U.S. Ambassador to the United Nations Nikki Haley, center left, inspects canned food at an aid depot on the Syrian border, in Ramtha, Jordan, May 21, 2017. (AP Photo/Raad Adayleh, Pool)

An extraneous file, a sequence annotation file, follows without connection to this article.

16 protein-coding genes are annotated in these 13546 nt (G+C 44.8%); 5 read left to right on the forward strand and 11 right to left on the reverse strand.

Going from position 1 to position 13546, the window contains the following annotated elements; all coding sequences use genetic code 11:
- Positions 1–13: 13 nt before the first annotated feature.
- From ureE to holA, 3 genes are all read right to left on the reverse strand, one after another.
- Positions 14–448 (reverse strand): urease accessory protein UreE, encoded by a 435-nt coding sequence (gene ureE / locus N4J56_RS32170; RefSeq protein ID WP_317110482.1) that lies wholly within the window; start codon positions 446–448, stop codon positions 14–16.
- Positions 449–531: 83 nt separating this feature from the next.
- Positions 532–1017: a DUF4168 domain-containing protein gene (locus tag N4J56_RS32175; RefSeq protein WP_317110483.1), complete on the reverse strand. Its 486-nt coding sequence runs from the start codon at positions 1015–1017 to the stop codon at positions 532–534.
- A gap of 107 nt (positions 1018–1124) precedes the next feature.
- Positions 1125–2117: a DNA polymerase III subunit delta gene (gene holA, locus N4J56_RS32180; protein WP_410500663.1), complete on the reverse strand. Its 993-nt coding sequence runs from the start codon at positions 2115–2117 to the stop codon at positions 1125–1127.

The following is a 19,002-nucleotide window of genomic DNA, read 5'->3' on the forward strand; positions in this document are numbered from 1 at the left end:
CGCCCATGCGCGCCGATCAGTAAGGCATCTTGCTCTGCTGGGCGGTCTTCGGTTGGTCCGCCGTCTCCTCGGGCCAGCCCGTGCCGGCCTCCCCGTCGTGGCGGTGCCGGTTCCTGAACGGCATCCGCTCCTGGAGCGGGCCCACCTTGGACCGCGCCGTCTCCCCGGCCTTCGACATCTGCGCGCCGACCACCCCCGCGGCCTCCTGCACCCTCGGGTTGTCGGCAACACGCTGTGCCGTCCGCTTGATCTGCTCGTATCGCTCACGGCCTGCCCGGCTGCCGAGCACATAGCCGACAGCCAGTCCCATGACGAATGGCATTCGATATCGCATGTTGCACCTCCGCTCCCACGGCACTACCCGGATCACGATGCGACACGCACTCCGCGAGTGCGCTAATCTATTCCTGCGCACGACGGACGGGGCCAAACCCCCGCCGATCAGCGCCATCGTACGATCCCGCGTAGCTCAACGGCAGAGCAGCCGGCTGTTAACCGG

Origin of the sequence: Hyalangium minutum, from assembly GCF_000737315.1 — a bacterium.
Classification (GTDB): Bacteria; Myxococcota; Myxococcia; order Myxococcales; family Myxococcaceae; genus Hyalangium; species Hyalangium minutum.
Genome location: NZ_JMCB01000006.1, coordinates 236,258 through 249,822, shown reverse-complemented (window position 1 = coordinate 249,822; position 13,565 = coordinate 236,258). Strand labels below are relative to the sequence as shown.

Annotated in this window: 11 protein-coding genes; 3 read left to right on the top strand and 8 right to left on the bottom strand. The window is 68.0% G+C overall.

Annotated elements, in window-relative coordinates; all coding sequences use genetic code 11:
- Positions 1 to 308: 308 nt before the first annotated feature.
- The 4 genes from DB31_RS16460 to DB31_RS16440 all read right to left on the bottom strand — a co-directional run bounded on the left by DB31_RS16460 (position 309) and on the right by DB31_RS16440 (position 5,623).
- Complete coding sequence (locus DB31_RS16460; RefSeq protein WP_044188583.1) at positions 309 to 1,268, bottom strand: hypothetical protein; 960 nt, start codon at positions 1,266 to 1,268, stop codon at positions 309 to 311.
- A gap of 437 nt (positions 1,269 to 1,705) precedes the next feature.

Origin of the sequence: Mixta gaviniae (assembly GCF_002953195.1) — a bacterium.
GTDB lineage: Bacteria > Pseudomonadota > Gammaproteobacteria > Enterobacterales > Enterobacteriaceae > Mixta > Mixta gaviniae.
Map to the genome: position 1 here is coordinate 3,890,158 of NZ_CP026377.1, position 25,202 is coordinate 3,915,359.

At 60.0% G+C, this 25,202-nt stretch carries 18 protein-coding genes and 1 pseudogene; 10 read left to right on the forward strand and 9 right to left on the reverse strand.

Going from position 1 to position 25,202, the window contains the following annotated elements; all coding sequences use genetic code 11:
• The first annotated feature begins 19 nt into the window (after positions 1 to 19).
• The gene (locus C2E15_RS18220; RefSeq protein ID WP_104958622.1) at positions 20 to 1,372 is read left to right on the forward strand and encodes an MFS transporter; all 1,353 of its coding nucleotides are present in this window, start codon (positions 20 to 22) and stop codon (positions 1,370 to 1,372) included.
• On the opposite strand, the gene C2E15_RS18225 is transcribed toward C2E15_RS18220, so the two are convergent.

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If the boy noticed U.S. Ambassador to the United Nations Nikki Haley watching intently just a few meters away, he didn't show it. But Haley would later tout the iris-scanners as a fraud-cutting tool boosting efficiency for the more than $6.5 billion the U.S. has spent helping those whose lives have been upended by Syria's harrowing civil war.It was a theme the outspoken ambassador returned to over and over in Jordan at the start of her first trip abroad since taking office. In her stops here and in Turkey – another Syria neighbor – Haley is witnessing firsthand the strains placed on countries absorbing the more than 5 million Syrians who have fled Daesh (ISIS), President Bashar Assad's government or both.The U.S. president's message to Syrians couldn't be more different.Trump, who was in Saudi Arabia on his first overseas trip, once called his predecessor "insane" for letting in Syrian refugees. As president, he tried to bar them from the U.S., describing them as a national security threat. A court blocked that move, but the number of Syrian refugees admitted has nonetheless dropped, from 5,422 in the four months before Trump's inauguration to 1,566 in the four months since, U.S. statistics show.And Trump has called for drastic cuts to U.S. funding for the United Nations and its affiliated agencies – such as those aiding people still in Syria and those who've fled.
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